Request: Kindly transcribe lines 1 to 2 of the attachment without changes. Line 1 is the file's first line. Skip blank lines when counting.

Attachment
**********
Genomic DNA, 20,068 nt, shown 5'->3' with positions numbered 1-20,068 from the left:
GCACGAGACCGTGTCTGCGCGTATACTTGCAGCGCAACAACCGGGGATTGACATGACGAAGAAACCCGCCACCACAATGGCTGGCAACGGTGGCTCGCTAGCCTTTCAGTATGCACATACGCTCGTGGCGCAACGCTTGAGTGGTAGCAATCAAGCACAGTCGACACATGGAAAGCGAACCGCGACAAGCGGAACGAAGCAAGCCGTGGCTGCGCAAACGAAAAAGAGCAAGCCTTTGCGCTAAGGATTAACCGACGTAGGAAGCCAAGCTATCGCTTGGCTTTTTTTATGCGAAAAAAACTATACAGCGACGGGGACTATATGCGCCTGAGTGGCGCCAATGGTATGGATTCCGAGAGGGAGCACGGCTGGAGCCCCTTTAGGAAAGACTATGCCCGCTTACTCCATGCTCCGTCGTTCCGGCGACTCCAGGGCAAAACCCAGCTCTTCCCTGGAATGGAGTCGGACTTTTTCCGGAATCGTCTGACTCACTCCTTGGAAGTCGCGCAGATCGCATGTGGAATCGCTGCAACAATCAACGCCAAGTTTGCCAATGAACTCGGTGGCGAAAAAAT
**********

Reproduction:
Genomic DNA, 20,068 nt, shown 5'->3' with positions numbered 1-20,068 from the left:
GCACGAGACCGTGTCTGCGCGTATACTTGCAGCGCAACAACCGGGGATTGACATGACGAAGAAACCCGCCACCACAATGGCTGGCAACGGTGGCTCGCTAGCCTTTCAGTATGCACATACGCTCGTGGCGCAACGCTTGAGTGGTAGCAATCAAGCACAGTCGACACATGGAAAGCGAACCGCGACAAGCGGAACGAAGCAAGCCGTGGCTGCGCAAACGAAAAAGAGCAAGCCTTTGCGCTAAGGATTAACCGACGTAGGAAGCCAAGCTATCGCTTGGCTTTTTTTATGCGAAAAAAACTATACAGCGACGGGGACTATATGCGCCTGAGTGGCGCCAATGGTATGGATTCCGAGAGGGAGCACGGCTGGAGCCCCTTTAGGAAAGACTATGCCCGCTTACTCCATGCTCCGTCGTTCCGGCGACTCCAGGGCAAAACCCAGCTCTTCCCTGGAATGGAGTCGGACTTTTTCCGGAATCGTCTGACTCACTCCTTGGAAGTCGCGCAGATCGCATGTGGAATCGCTGCAACAATCAACGCCAAGTTTGCCAATGAACTCGGTGGCGAAAAAAT